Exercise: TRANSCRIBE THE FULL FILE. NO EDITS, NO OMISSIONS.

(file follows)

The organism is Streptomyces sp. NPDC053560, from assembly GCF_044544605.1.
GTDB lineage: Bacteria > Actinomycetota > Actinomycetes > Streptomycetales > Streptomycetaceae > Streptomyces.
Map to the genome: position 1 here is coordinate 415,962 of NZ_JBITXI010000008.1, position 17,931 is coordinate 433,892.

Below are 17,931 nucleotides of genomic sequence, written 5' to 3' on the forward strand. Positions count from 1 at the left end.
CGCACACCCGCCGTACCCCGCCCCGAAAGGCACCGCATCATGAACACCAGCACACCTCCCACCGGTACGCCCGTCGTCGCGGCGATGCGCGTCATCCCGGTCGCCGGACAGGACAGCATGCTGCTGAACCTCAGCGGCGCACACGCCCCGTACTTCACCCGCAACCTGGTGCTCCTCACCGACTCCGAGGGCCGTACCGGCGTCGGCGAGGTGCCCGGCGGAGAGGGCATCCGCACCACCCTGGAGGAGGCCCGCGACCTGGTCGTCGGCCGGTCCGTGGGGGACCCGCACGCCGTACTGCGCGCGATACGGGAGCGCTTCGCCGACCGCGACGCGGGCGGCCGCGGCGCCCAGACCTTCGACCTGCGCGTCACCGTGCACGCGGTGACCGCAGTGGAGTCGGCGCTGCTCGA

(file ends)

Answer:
The organism is Streptomyces sp. NPDC053560, from assembly GCF_044544605.1.
GTDB lineage: Bacteria > Actinomycetota > Actinomycetes > Streptomycetales > Streptomycetaceae > Streptomyces.
Map to the genome: position 1 here is coordinate 415,962 of NZ_JBITXI010000008.1, position 17,931 is coordinate 433,892.

Below are 17,931 nucleotides of genomic sequence, written 5' to 3' on the forward strand. Positions count from 1 at the left end.
CGCACACCCGCCGTACCCCGCCCCGAAAGGCACCGCATCATGAACACCAGCACACCTCCCACCGGTACGCCCGTCGTCGCGGCGATGCGCGTCATCCCGGTCGCCGGACAGGACAGCATGCTGCTGAACCTCAGCGGCGCACACGCCCCGTACTTCACCCGCAACCTGGTGCTCCTCACCGACTCCGAGGGCCGTACCGGCGTCGGCGAGGTGCCCGGCGGAGAGGGCATCCGCACCACCCTGGAGGAGGCCCGCGACCTGGTCGTCGGCCGGTCCGTGGGGGACCCGCACGCCGTACTGCGCGCGATACGGGAGCGCTTCGCCGACCGCGACGCGGGCGGCCGCGGCGCCCAGACCTTCGACCTGCGCGTCACCGTGCACGCGGTGACCGCAGTGGAGTCGGCGCTGCTCGA